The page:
Digimon Adventure Tri:
Okay, I admit, I was slightly apprehensive. Toei has not had a good track record with anniversaries of late, what with Sailor Moon Crystal, Saint Seiya: Soul of Gold and Dragon Ball Super - in fact, the best thing that can be said about those three is that the latter two at least prove that their horrible treatment of Sailor Moon isn't motivated by misogyny. But yes, I was nervous about Tri - it is a continuation of one of my most beloved childhood series, after all, and its development was at least a little troubled.
But now it's out, and thanks to various streaming deals, out pretty much everywhere! I watched it immediately.
For reference purposes, while I am most familiar with the dub, I will be using original Japanese names and terms for this review, entirely because I was watching a subbed version, and a dubbed version hasn't even been announced yet.
In this first arc (and I say 'arc', because on the version I watched, at least, the opening and ending credits between episodes had been left in, making it very visibly Not A Film), the Chosen Children reunite with their Digimon once again when spatial distortions open in the Real World, allowing so-called 'Infected' Digimon to wreak havoc. As Taichi struggles with the realisation that the battles between Digimon could cause injury or even death to bystanders, and a rising conflict with Yamato over it, the team attempts to deal with the new threat, and end up battling Alphamon, a Royal Knight and the seeming leader of the Infected, who is chasing down Meicoomon, the partner of a mysterious new Chosen Child.
So, long story, short: This is really, really good. I mean, I suppose it's not difficult to understand why Toei would lavish more time, attention, and money on it, Digimon being, as a worldwide franchise, more popular than Sailor Moon, Saint Seiya, and Dragon Ball put together, but it's still a pleasant surprise just how excellent Tri was.
|Is Yamato's band actually different, or did they just rename themselves?|
A large part of that is that it builds on the themes of its predecessors while still remaining true to them, and it's clear that the writers and animators - while they aren't the original writers or animators for either Adventure or Adventure 02 - are familiar with, and perhaps even fans of, the original source material. Whether they're fans or not, they're certainly treating it with a lot of respect, and that's quite charming to see. It isn't just that the arc/film builds on the bigger themes of the first two Adventure series, and incorporates its theme of growing up and the big-scary world of adulthood into them, but also that it's filled with little nods those series. Things like career-advisor-and-secret-agent Nishijima suggesting to Taichi that he should look into studying languages and the jobs that would open up to him, referencing Taichi's apparent future as a diplomat; or Yamato's pernicketyness over food and cooking subtly referencing food being a sore spot for him in 02; or a short shot of Koushiro's parents being as doting but slightly bewildered as they were when we first saw them.
It's nice. But on it's own, it would just be nice and nothing else: The series(/films ugh this is going to get awkward) has to be able to stand on its own.
Which it does. It's beautifully animated, some of the most gorgeous work I've seen on an anime, and every shot is perfectly composed and beautiful to look at. Action scenes especially are stunning to watch. The voice work is perfect, the pacing is solid (although in episode three in particular it slows down a bit), and the soundtrack is lovely and full of both earworms and reworked versions of old Digimon classics.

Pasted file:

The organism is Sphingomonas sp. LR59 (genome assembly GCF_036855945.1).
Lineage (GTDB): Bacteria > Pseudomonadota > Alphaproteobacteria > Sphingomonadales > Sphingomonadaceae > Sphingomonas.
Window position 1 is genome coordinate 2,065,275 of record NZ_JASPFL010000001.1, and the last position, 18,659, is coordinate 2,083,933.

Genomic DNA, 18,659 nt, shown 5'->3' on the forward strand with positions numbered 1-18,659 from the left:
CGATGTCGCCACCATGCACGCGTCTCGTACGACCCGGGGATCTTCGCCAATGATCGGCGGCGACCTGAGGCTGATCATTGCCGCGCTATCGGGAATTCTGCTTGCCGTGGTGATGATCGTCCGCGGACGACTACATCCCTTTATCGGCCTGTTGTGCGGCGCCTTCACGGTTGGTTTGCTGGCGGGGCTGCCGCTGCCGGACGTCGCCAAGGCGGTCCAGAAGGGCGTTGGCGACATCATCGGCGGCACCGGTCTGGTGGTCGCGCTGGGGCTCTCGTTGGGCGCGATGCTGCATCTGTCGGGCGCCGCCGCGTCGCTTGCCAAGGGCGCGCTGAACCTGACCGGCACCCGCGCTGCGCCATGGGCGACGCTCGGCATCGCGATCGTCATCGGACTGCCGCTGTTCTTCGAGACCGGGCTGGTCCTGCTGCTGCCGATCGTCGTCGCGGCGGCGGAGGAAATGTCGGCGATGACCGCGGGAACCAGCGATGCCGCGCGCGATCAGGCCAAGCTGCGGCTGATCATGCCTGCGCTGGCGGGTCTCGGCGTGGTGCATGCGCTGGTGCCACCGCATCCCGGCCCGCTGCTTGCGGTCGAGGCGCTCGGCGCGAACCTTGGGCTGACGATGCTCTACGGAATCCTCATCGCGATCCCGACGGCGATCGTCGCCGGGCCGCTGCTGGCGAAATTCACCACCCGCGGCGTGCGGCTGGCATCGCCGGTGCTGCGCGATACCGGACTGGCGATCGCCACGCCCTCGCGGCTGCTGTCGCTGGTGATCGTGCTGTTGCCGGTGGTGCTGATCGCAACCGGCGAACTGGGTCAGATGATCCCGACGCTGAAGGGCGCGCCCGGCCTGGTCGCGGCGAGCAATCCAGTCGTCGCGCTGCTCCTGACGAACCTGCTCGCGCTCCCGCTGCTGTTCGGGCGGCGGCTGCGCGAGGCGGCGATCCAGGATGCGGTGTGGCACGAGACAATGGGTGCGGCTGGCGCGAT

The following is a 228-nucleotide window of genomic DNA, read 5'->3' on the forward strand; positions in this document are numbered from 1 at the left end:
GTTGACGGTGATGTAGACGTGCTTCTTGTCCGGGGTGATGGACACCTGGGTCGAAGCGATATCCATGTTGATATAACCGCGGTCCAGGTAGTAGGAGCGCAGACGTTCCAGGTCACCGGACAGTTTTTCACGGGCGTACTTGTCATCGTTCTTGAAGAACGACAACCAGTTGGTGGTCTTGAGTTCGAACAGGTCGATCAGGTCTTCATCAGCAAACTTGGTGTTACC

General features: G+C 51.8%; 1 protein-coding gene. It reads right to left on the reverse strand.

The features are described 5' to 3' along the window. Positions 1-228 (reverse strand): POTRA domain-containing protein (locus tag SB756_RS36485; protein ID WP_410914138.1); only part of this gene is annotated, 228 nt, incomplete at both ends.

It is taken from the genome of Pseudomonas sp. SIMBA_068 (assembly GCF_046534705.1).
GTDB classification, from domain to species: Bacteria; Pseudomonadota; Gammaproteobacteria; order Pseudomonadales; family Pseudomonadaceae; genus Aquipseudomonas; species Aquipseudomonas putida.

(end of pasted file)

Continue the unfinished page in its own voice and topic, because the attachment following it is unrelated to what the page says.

|Ah, Alphamon. I remember when you were a protagonist.|
In terms of plotting, Reunion also is a fine example of how to do something that's mature, but not dark, and definitely not gory. Mature subject matter is dealt with constantly, from Taichi's terror over the possibility that he might accidentally kill someone, to Koushiro's social anxiety, to Jyou's stress at failing his final year exams, to the role of the media in creating and propagating panic after a disaster, and it's all dealt with remarkably deftly. Startlingly deftly, actually, because some of these things, especially that last, are quite delicate subjects to be handling. But they're handled well, and it's done so without melodrama, gore, ultraviolence, or aught like that.
The most violent scene comes near the beginning when the Chosen Children of 02 are being brutalised, and even that is a totally bloodless affair: Lighting, colour, shadows, and stark images like Miyako's broken glasses do the business of conveying the brutality of the situation instead. You could take a five year old to see this, and while they might end up slightly bored during episode three, which is undeniably the slowest of the lot, there wouldn't be anything there that's unsuitable for them. At the same time, though, people in their teens, twenties, and upwards can enjoy some pretty well thought through subject matter.
|New Chosen Child Meiko is either a cinnamon roll or pure evil, and I have no idea|
which one she'll eventually turn out to be.
The writing isn't just strong when it's being serious, either: There are some brilliant comedic beats in these four episodes, from Taichi's expression of absolute disgust as he realises that his football team are trying to impress Hikari to literally every scene that Mimi is in. Literally every one, she has become a wonderful troll.
I could go on for another thousand words, I think, but I will spare you. The long and short of it is that I'm pretty happy, and I'm looking forward to the next four episodes, titled Determination, which will apparently include more Jyou and Mimi stuff.
Also, people need to stop saying there was a love triangle.